Wednesday, August 29, 2007

Why I don't eat meat

I've been meaning to write this piece for a long time, so here goes.

Today I followed a trail in a NY Times article - about aggressive pro-vegetarian ads, aimed at people concerned with climate change - to a United Nations Food and Agricultural Organization report Livestock's Long Shadow. (See link to right.)

I'll admit that I was more than a little annoyed when I saw "An Inconvenient Truth" (aka All About Al) that there was no mention of the contribution cattle make to global warming. Now it seems PETA is taking on our former Vice President, basing their billboard campaign on data in the the UN report.

So I tracked it down, and even though reading on line and reading sans serif is not easy, decided not to print all 408 pages. I read the introduction, skimmed the report (good pictures, better charts, graphs and maps!) and then read the conclusion.

The report outlines the impact of livestock globally on climate, water and biodiversity - and it's not a pretty picture.

There's a strong appeal for policy change - to move from the superficial nuisance issues related to livestock such as flies and smells, through the intermediate issues like local clean air and water, to consideration of the long term issues, like climate change and loss of biodiversity.

And it's not easy, since the social importance of livestock far outweighs its economic importance globally. Think about the way meat eating is used as a dividing line socially in the media here in the U.S. Think about Precious Ramotswe's father's cattle. (#1 Ladies' Detective Agency stories - and by the way, cattle in Botswana use 23% of the water) Think about using goats as dowries, think about sacred cows - and you begin to get the picture.

And over a third of the world's poor depend on livestock production for at least a piece of their livelihood.

The environmental impact of livestock is also grossly disproportional to their economic value (about 1.4% of global GDP). One third (33%) of the arable land in the world is used to grow feed for livestock. Eighteen (18%) of the global warming effect is due to livestock - that's larger the transportation sector worldwide.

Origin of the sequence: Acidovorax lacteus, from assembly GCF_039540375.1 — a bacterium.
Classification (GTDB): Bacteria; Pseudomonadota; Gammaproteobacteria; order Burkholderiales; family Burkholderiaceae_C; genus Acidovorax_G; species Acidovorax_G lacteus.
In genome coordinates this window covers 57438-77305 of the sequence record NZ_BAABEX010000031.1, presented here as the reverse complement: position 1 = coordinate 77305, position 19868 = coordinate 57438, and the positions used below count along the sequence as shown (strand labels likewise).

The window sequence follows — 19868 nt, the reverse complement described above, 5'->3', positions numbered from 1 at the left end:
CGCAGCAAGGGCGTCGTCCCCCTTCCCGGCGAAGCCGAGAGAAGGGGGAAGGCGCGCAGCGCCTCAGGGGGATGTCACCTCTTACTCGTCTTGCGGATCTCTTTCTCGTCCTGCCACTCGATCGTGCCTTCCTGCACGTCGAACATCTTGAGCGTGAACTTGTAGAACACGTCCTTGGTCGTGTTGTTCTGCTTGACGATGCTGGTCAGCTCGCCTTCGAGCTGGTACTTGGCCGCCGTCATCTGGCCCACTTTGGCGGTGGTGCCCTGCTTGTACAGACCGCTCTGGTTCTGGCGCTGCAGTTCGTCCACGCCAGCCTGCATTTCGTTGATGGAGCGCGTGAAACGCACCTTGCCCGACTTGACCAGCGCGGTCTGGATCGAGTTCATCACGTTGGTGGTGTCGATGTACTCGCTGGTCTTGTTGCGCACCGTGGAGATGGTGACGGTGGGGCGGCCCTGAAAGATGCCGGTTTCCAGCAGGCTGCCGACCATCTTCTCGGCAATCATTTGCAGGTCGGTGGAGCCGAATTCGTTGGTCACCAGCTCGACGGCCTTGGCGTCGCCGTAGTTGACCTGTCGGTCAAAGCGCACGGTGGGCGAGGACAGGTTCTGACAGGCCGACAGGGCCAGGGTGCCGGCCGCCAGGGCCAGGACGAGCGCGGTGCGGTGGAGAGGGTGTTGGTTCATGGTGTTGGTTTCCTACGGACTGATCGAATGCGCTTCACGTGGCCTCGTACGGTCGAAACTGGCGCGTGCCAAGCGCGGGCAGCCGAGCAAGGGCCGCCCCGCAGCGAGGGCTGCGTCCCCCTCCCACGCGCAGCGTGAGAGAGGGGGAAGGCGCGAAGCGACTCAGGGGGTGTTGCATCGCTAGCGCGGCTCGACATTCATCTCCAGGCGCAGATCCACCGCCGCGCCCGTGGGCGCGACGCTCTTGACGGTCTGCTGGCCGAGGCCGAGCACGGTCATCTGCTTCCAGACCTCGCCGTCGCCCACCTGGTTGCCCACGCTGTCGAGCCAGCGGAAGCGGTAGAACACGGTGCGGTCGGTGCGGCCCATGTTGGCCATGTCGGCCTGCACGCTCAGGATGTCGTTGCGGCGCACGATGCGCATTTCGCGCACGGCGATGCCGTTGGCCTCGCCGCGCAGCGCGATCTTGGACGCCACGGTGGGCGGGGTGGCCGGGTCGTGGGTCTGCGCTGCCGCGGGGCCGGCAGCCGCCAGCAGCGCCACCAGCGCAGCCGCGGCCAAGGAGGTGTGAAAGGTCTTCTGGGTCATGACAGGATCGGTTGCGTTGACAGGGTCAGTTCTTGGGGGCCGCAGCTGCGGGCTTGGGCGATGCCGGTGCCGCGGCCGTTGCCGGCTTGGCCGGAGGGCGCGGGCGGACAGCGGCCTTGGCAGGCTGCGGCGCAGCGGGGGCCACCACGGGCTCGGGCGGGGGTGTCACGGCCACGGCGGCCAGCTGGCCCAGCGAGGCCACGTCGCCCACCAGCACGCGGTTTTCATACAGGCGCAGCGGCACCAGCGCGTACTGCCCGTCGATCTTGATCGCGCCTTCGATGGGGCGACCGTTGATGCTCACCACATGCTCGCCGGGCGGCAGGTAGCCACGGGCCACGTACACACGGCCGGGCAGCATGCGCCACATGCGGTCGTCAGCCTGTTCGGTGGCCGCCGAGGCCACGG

Growth in production of livestock around the world is not in small scale farming, but in industrial production, usually near urban areas. Manure is a huge problem!

I am reminded of wondering, when listening to the keynote from Petaluma Poultry (Rockie and Rosie) at the Sustainable Enterprise conference, that they can't call themselves a sustainable enterprise until they solve the manure issue, preferably cycling it back into the system nearby to produce feed for R & R.

I'm not sentimental about animals (Okay - except the ones I know. Okay - I have watched the movie Babe half a dozen times.) And if I were much concerned about eating meat and health I would eat much less of everything. I stopped eating meat ten or twelve years ago for environmental reasons, and then I rather lost my taste for it. I might still eat a little if I were still working in rural Nevada, where range fed beef, backyard sheep, and venison from the annual hunt were common - and sustainable. But I live in a suburban/exurban area where good produce is much more readily available than sustainably grown or harvested meat, and most restaurants (and congregations) speak vegetarian.

Livestock's Long Shadow does deal with policy changes, not with consumption and lifestyle issues, yet it does note
"While not addressed by this assessment, it may well be agreed that environmental damage by livestock may be significantly reduced by lowering excessive consumption of livestock products among wealthy people."
I would assume that means us, and that it includes leather and fiber, too - though there was little about the latter in the report.

It's not my job to "convert" anyone to vegetarianism. It is part of my calling, I think, to remind environmentalists that livestock present very serious issues. The report says with great understatement
"Perhaps even among the majority of environmentalists and environmental policy-makers, the truly enormous impact of the livestock sector on climate, biodiversity and water is not fully appreciated."

We got the first environmental set of 3R's: reduce, reuse, recycle. Perhaps now it is time to consider another set: Reform farming practices, Reduce meat consumption, Replace meat in the diet with other things.

1 comment:

John Leech said...

"I don't eat mammals" seemed like a good start. In Sierra magazine this month a huntress said she saw the need to be aware of where the meat came from. Maybe that's why lamb no longer appeals to me - having seen Sheikh Isham 'sacrifice' 2 or 3 on eidh.